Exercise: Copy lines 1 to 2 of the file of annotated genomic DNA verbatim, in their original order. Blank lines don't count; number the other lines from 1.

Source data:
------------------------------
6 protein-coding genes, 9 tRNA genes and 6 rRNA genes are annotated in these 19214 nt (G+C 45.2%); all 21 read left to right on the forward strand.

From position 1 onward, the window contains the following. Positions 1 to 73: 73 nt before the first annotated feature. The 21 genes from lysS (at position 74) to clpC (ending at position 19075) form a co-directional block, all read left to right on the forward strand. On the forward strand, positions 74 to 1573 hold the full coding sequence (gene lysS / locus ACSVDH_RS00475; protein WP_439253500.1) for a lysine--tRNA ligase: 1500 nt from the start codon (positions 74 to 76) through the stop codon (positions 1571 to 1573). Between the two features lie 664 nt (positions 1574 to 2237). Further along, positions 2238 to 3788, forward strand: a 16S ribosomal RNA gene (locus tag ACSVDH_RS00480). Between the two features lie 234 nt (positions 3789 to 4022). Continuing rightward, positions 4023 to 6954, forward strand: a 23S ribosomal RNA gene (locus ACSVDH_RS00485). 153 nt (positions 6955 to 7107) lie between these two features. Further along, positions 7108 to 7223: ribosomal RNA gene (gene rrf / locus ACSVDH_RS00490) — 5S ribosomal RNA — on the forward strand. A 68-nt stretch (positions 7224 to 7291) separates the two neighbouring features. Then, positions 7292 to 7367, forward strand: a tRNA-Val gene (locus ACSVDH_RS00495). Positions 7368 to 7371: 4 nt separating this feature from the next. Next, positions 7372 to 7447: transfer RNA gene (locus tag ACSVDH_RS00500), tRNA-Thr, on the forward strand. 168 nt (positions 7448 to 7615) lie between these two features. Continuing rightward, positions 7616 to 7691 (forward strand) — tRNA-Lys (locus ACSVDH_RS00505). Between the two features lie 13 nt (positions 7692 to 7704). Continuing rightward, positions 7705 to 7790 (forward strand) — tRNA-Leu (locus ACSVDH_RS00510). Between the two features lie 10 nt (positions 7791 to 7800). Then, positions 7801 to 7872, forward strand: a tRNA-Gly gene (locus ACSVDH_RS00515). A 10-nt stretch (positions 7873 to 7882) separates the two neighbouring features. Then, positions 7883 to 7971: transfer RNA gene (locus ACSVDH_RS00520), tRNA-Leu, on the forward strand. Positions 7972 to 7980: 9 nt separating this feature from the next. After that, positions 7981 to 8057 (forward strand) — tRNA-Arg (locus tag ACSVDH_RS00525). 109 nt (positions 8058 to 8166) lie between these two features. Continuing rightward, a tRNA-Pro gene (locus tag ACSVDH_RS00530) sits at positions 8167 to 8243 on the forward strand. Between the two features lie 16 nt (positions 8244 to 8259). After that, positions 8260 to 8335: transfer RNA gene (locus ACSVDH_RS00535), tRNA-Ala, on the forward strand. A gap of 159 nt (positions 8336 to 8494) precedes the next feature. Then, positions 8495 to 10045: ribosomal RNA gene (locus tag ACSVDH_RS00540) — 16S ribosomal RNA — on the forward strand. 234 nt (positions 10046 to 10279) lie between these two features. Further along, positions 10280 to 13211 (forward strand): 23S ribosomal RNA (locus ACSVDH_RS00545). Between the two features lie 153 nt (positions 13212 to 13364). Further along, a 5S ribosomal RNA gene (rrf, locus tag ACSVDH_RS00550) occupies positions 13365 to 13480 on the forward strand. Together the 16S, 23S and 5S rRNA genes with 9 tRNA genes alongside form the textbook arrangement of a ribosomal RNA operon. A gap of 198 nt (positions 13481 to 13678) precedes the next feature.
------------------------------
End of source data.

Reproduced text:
6 protein-coding genes, 9 tRNA genes and 6 rRNA genes are annotated in these 19214 nt (G+C 45.2%); all 21 read left to right on the forward strand.

From position 1 onward, the window contains the following. Positions 1 to 73: 73 nt before the first annotated feature. The 21 genes from lysS (at position 74) to clpC (ending at position 19075) form a co-directional block, all read left to right on the forward strand. On the forward strand, positions 74 to 1573 hold the full coding sequence (gene lysS / locus ACSVDH_RS00475; protein WP_439253500.1) for a lysine--tRNA ligase: 1500 nt from the start codon (positions 74 to 76) through the stop codon (positions 1571 to 1573). Between the two features lie 664 nt (positions 1574 to 2237). Further along, positions 2238 to 3788, forward strand: a 16S ribosomal RNA gene (locus tag ACSVDH_RS00480). Between the two features lie 234 nt (positions 3789 to 4022). Continuing rightward, positions 4023 to 6954, forward strand: a 23S ribosomal RNA gene (locus ACSVDH_RS00485). 153 nt (positions 6955 to 7107) lie between these two features. Further along, positions 7108 to 7223: ribosomal RNA gene (gene rrf / locus ACSVDH_RS00490) — 5S ribosomal RNA — on the forward strand. A 68-nt stretch (positions 7224 to 7291) separates the two neighbouring features. Then, positions 7292 to 7367, forward strand: a tRNA-Val gene (locus ACSVDH_RS00495). Positions 7368 to 7371: 4 nt separating this feature from the next. Next, positions 7372 to 7447: transfer RNA gene (locus tag ACSVDH_RS00500), tRNA-Thr, on the forward strand. 168 nt (positions 7448 to 7615) lie between these two features. Continuing rightward, positions 7616 to 7691 (forward strand) — tRNA-Lys (locus ACSVDH_RS00505). Between the two features lie 13 nt (positions 7692 to 7704). Continuing rightward, positions 7705 to 7790 (forward strand) — tRNA-Leu (locus ACSVDH_RS00510). Between the two features lie 10 nt (positions 7791 to 7800). Then, positions 7801 to 7872, forward strand: a tRNA-Gly gene (locus ACSVDH_RS00515). A 10-nt stretch (positions 7873 to 7882) separates the two neighbouring features. Then, positions 7883 to 7971: transfer RNA gene (locus ACSVDH_RS00520), tRNA-Leu, on the forward strand. Positions 7972 to 7980: 9 nt separating this feature from the next. After that, positions 7981 to 8057 (forward strand) — tRNA-Arg (locus tag ACSVDH_RS00525). 109 nt (positions 8058 to 8166) lie between these two features. Continuing rightward, a tRNA-Pro gene (locus tag ACSVDH_RS00530) sits at positions 8167 to 8243 on the forward strand. Between the two features lie 16 nt (positions 8244 to 8259). After that, positions 8260 to 8335: transfer RNA gene (locus ACSVDH_RS00535), tRNA-Ala, on the forward strand. A gap of 159 nt (positions 8336 to 8494) precedes the next feature. Then, positions 8495 to 10045: ribosomal RNA gene (locus tag ACSVDH_RS00540) — 16S ribosomal RNA — on the forward strand. 234 nt (positions 10046 to 10279) lie between these two features. Further along, positions 10280 to 13211 (forward strand): 23S ribosomal RNA (locus ACSVDH_RS00545). Between the two features lie 153 nt (positions 13212 to 13364). Further along, a 5S ribosomal RNA gene (rrf, locus tag ACSVDH_RS00550) occupies positions 13365 to 13480 on the forward strand. Together the 16S, 23S and 5S rRNA genes with 9 tRNA genes alongside form the textbook arrangement of a ribosomal RNA operon. A gap of 198 nt (positions 13481 to 13678) precedes the next feature.